The physical barrier 106 can be formed using a sol-gel. As is well known in the art, the sol-gel process involves the transition of a solution system from a liquid “sol” (mostly colloidal) into a solid “gel” phase. Utilizing the sol-gel process, it is possible to fabricate advanced materials in a wide variety of forms, such as, ultra fine or spherical shaped powders, thin film coatings, fibers, porous or dense materials, and extremely porous aero gel materials. The starting materials used in the preparation of the “sol” are usually inorganic metal salts or metal organic compounds, such as, metal alkoxides. In a typical sol-gel process, the precursor is subjected to a series of hydrolysis and polymerization reactions to form a colloidal suspension, or a “sol”. The sol-gel material is such that it allows the introduction of fine powders of metals and other conductive materials into the composition so that conductive sol-gel coatings containing various conductive powders of graphite, nickel, and silver can be deposited. Concentrations of conductive materials ranging from 25–50% w/w form thick viscous pastes suitable for coating circuit boards. A circuit board is first coated with a nonconductive layer, such as a sol-gel layer without the addition of any electrically conductive materials, with the nonconductive layer being coated with conductive sol-gel to form a conductive layer. These processes are repeated for the number of layers that are required for a given application. For ease of use and lower cost, graphite can be used as the conductive material with a combination of about 0.4 gm graphite powder (1–5 micron size) to about a gram of sol-gel solution having been found to provide good reproducible conductive layers.

While all layers of the physical barrier 106 can be made of sol-gel (insulating) and sol-gel doped with graphite, metal or other electrically conductive powder (conductive), they can also be constructed using a combination of sol-gel and epoxy coatings. Epoxy coatings are very adherent thus adding to the barrier effect, are more uniform and are thicker than sol-gel layers so that thick, non-conductive layers can be formed using epoxy. Sol-gel can also become brittle, especially when used as an initial insulating layer; however, it has been discovered that sol-gel layers have more electrical conductivity than epoxy layers doped with the same concentrations of conductive materials. Accordingly, epoxy coatings can be used as insulating layers and sol-gels doped with a conductive material, such as a metal or graphite powder, can be used as conductive layers.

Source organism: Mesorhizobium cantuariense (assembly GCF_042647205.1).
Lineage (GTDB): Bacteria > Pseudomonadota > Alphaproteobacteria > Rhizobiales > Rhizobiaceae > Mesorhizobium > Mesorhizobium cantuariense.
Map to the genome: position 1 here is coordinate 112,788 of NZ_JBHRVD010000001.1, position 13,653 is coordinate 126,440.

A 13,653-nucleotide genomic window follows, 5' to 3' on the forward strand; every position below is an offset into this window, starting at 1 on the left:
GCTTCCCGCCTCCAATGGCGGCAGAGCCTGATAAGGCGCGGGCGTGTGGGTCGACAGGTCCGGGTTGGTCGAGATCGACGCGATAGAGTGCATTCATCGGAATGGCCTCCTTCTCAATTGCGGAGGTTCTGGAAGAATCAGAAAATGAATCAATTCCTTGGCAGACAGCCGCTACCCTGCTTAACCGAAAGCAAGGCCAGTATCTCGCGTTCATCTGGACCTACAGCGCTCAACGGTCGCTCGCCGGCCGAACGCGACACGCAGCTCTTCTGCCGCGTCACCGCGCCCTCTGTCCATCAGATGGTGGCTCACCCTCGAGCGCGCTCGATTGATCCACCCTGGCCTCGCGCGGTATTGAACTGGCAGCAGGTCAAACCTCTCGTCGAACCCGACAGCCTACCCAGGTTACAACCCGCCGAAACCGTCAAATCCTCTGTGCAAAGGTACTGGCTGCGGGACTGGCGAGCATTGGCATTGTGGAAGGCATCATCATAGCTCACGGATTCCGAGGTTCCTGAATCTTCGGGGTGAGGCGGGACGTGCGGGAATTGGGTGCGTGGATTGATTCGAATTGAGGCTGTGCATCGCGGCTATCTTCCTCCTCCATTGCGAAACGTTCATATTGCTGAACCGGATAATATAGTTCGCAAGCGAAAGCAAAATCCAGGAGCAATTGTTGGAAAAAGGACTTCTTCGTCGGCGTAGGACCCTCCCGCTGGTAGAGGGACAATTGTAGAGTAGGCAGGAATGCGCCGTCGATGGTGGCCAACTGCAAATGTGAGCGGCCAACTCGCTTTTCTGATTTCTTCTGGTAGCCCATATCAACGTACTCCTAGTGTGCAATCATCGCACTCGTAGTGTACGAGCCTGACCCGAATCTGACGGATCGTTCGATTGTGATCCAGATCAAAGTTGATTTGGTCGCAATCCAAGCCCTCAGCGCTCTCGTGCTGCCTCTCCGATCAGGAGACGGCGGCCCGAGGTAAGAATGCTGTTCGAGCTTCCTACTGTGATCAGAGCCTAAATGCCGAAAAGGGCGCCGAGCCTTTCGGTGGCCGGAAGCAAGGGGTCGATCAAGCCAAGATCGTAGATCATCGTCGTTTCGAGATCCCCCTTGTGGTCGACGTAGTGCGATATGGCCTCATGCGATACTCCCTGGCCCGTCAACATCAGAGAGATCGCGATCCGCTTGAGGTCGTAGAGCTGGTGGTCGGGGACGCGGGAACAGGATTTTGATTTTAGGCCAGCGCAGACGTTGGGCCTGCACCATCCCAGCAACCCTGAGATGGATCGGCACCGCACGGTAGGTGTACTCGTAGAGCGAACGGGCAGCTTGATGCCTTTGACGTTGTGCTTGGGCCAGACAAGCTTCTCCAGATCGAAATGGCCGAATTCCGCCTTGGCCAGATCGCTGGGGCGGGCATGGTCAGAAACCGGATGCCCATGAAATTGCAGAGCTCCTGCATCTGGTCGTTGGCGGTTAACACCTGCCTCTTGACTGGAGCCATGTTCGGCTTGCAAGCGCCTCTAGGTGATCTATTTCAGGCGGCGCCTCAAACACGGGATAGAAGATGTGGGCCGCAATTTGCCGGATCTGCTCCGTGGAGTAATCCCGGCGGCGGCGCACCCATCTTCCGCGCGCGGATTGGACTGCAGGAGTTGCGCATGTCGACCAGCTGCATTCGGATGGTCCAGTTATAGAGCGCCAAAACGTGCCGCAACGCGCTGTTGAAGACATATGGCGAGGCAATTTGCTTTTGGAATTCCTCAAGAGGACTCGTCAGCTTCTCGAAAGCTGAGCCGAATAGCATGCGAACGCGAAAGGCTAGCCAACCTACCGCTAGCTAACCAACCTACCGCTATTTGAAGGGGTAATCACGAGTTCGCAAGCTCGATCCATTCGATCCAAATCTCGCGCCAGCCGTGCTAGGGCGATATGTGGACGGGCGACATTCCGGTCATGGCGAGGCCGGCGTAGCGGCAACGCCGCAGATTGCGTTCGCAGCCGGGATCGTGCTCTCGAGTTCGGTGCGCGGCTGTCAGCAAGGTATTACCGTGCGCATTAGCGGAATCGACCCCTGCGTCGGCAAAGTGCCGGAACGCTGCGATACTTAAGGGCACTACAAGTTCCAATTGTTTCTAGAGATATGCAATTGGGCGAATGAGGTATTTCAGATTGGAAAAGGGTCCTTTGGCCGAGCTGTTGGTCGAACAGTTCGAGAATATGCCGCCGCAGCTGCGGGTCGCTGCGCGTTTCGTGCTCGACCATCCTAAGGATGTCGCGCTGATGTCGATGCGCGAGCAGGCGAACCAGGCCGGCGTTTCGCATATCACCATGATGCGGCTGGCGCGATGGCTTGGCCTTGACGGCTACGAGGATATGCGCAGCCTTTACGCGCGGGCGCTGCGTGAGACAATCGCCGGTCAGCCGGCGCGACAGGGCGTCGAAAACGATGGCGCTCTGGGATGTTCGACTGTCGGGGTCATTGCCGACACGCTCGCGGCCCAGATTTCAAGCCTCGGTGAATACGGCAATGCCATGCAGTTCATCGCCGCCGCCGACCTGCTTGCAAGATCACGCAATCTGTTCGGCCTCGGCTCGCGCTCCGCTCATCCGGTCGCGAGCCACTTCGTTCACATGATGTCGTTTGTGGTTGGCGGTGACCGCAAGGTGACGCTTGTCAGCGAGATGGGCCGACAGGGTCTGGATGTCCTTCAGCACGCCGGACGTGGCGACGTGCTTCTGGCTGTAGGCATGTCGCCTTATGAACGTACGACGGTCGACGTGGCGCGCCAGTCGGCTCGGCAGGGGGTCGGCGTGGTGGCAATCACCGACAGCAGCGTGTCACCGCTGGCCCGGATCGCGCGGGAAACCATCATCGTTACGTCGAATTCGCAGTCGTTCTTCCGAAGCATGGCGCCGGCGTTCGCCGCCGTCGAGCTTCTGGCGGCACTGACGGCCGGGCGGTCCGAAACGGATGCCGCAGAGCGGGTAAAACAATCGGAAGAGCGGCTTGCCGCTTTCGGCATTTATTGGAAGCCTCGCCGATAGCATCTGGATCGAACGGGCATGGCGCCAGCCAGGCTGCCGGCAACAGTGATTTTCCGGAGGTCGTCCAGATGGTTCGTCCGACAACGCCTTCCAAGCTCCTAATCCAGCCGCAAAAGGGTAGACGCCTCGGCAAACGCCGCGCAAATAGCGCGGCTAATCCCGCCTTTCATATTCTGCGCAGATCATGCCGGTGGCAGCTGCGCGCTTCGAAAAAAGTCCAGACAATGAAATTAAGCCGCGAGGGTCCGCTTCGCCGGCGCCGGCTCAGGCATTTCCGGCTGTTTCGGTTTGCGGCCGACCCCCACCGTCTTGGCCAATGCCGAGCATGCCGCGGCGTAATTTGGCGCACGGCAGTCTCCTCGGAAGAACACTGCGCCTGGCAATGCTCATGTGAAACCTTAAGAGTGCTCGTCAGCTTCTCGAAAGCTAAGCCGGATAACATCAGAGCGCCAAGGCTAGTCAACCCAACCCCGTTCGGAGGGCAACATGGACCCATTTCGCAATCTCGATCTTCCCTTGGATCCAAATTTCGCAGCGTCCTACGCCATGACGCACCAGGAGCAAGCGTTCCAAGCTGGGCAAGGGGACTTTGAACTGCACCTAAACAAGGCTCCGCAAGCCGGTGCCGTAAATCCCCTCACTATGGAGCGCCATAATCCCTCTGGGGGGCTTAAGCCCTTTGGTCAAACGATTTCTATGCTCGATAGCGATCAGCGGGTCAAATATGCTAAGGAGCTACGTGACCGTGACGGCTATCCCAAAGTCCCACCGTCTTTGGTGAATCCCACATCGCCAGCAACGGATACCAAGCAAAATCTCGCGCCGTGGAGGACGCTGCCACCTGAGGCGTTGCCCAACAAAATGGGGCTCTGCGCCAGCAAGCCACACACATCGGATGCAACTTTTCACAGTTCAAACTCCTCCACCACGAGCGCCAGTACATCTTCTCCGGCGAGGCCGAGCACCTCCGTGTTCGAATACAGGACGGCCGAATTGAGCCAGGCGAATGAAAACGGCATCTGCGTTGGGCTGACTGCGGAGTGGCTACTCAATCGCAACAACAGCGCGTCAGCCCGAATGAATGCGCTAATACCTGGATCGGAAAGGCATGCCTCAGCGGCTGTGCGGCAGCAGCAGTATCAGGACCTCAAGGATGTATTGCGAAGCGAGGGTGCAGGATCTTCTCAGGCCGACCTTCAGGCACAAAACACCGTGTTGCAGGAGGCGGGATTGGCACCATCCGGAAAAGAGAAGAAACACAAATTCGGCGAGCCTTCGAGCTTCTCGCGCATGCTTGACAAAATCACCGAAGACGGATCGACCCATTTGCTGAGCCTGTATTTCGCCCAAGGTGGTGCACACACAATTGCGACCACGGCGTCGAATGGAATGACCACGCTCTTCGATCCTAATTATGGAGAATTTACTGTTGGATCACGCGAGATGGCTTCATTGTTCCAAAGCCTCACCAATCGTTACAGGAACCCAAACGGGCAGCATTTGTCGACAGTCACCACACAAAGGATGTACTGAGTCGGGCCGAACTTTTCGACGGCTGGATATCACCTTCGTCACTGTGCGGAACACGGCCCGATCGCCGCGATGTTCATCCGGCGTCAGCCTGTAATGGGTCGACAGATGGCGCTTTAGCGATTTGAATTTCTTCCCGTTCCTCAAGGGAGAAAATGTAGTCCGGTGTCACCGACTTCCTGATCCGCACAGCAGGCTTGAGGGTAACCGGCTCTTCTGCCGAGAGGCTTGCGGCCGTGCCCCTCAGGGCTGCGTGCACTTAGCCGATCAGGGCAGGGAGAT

One way to defeat an attempt at tampering is to obscure the function of the target circuit board. Besides the technique of not labeling circuit components, which is well known in the art, in accordance with another aspect of the present invention, additional unused components 112 or parts, referred to as “dummy” components, can be added to a board design to confuse a tamperer, see FIG. 2. The additional unused components serve no purpose as far as the functionality of the board is concerned, but have electrically conducting paths or “traces” connecting them to other functional components and/or to other dummy components on the board. To conceal the fact that these are dummy components, signals, either duplicated actual signals or dummy unused signals, can be sent from operational components to the dummy components and/or dummy signals can be generated by one or more dummy components and distributed among the dummy components. This anti-tampering circuit technique must be implemented at the board design phase of production, but is simple, inexpensive and effective.